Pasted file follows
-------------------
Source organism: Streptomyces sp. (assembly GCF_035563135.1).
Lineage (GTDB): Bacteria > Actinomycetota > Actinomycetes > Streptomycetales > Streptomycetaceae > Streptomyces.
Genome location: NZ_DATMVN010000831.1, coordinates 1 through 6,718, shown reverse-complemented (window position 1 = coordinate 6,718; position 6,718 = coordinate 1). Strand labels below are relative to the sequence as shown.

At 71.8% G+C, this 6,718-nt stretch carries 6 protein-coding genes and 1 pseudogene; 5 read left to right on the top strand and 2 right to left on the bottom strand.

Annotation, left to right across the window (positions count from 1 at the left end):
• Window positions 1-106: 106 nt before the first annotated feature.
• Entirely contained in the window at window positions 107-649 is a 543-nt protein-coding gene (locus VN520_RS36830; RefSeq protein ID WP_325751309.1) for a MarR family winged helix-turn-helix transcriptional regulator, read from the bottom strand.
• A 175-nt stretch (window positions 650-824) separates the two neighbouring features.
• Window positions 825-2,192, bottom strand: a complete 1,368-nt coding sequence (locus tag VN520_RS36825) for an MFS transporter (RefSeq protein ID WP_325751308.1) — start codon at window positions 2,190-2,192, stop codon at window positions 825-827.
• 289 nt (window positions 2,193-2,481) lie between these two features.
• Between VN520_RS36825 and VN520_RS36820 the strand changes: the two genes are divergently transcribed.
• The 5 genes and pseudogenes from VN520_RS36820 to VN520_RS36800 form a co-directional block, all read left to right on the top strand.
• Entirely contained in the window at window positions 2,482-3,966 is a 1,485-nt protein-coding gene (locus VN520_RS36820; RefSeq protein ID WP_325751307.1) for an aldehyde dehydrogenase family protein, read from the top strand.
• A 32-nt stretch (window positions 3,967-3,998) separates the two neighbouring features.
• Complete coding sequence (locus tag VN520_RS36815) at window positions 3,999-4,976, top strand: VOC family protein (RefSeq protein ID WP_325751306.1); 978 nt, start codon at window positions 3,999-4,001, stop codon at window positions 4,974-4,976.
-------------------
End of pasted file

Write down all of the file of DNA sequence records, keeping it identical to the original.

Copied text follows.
Source organism: Streptomyces sp. (assembly GCF_035563135.1).
Lineage (GTDB): Bacteria > Actinomycetota > Actinomycetes > Streptomycetales > Streptomycetaceae > Streptomyces.
Genome location: NZ_DATMVN010000831.1, coordinates 1 through 6,718, shown reverse-complemented (window position 1 = coordinate 6,718; position 6,718 = coordinate 1). Strand labels below are relative to the sequence as shown.

At 71.8% G+C, this 6,718-nt stretch carries 6 protein-coding genes and 1 pseudogene; 5 read left to right on the top strand and 2 right to left on the bottom strand.

Annotation, left to right across the window (positions count from 1 at the left end):
• Window positions 1-106: 106 nt before the first annotated feature.
• Entirely contained in the window at window positions 107-649 is a 543-nt protein-coding gene (locus VN520_RS36830; RefSeq protein ID WP_325751309.1) for a MarR family winged helix-turn-helix transcriptional regulator, read from the bottom strand.
• A 175-nt stretch (window positions 650-824) separates the two neighbouring features.
• Window positions 825-2,192, bottom strand: a complete 1,368-nt coding sequence (locus tag VN520_RS36825) for an MFS transporter (RefSeq protein ID WP_325751308.1) — start codon at window positions 2,190-2,192, stop codon at window positions 825-827.
• 289 nt (window positions 2,193-2,481) lie between these two features.
• Between VN520_RS36825 and VN520_RS36820 the strand changes: the two genes are divergently transcribed.
• The 5 genes and pseudogenes from VN520_RS36820 to VN520_RS36800 form a co-directional block, all read left to right on the top strand.
• Entirely contained in the window at window positions 2,482-3,966 is a 1,485-nt protein-coding gene (locus VN520_RS36820; RefSeq protein ID WP_325751307.1) for an aldehyde dehydrogenase family protein, read from the top strand.
• A 32-nt stretch (window positions 3,967-3,998) separates the two neighbouring features.
• Complete coding sequence (locus tag VN520_RS36815) at window positions 3,999-4,976, top strand: VOC family protein (RefSeq protein ID WP_325751306.1); 978 nt, start codon at window positions 3,999-4,001, stop codon at window positions 4,974-4,976.